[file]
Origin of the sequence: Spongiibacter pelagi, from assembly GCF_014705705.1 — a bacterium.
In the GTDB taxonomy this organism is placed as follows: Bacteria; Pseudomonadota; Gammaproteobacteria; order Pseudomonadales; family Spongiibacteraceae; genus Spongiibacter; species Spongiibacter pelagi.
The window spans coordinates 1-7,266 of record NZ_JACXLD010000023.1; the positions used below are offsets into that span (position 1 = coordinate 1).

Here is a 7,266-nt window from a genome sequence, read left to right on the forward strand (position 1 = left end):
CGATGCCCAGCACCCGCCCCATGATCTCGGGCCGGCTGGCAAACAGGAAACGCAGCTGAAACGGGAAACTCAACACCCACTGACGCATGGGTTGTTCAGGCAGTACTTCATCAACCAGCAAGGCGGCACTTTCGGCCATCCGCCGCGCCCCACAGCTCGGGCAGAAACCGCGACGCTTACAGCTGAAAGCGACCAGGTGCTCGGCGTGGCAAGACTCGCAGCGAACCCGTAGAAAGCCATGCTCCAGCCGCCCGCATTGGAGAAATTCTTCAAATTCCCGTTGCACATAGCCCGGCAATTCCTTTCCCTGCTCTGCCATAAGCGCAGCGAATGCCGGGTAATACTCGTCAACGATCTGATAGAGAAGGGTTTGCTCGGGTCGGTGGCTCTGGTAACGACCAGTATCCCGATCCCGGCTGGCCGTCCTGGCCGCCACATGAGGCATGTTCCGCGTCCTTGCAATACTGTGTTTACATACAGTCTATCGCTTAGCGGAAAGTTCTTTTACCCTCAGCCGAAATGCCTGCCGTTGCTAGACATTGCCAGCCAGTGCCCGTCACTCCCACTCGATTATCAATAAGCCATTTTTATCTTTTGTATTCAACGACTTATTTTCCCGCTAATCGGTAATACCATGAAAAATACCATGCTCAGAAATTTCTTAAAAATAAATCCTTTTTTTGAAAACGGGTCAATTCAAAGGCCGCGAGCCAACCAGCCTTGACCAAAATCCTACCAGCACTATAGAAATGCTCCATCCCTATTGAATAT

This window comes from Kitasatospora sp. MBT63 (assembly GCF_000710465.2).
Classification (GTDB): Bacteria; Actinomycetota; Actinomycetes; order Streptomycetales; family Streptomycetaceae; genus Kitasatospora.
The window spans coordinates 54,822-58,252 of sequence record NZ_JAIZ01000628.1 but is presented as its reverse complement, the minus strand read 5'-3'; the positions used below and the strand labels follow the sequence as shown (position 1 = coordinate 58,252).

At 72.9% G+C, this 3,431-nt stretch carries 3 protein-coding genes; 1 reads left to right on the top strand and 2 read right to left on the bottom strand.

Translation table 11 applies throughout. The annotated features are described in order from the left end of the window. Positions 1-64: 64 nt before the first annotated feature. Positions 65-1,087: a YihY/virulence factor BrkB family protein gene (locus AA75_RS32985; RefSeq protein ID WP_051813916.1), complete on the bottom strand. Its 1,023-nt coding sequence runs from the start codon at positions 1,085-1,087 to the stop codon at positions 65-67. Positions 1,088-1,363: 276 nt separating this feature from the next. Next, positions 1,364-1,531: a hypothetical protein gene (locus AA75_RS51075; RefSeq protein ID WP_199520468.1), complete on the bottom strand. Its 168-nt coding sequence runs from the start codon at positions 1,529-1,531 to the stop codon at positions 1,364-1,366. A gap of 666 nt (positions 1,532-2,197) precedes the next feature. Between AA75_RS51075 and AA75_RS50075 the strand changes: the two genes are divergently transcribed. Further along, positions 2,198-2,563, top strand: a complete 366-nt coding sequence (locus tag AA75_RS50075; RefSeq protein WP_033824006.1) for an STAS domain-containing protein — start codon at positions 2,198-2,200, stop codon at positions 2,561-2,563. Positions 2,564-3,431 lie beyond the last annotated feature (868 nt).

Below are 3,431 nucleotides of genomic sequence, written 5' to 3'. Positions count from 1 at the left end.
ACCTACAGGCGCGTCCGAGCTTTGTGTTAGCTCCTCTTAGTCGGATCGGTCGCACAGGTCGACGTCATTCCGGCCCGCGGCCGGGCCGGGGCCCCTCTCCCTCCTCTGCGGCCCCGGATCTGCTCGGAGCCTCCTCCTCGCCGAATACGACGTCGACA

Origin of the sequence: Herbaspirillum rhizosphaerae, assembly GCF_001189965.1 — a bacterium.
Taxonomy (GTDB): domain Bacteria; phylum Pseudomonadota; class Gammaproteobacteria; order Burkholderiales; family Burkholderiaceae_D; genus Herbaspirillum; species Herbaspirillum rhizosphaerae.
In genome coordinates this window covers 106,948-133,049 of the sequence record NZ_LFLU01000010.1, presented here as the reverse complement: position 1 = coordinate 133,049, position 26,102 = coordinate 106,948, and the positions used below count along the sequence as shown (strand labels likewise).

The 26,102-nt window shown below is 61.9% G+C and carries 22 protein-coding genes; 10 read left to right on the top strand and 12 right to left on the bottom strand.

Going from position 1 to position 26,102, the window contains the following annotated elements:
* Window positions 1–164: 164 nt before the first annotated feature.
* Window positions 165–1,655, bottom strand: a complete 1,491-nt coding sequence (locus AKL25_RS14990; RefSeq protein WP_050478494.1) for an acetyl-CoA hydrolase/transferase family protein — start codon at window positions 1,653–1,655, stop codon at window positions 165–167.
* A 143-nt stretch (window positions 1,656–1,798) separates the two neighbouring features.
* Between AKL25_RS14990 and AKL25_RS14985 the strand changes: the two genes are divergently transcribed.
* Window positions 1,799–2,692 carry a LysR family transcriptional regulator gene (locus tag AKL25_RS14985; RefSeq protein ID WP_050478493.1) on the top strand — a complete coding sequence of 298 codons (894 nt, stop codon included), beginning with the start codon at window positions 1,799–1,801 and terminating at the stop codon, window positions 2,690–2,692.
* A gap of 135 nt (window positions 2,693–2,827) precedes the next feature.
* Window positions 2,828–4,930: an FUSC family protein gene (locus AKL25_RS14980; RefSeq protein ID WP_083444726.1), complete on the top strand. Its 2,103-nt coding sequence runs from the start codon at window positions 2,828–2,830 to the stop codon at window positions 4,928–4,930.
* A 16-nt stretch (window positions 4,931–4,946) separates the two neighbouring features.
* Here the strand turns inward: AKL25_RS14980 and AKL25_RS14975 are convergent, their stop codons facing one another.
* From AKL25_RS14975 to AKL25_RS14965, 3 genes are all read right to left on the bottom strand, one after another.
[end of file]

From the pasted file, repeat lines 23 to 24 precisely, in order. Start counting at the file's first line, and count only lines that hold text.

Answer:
* A gap of 135 nt (window positions 2,693–2,827) precedes the next feature.
* Window positions 2,828–4,930: an FUSC family protein gene (locus AKL25_RS14980; RefSeq protein ID WP_083444726.1), complete on the top strand. Its 2,103-nt coding sequence runs from the start codon at window positions 2,828–2,830 to the stop codon at window positions 4,928–4,930.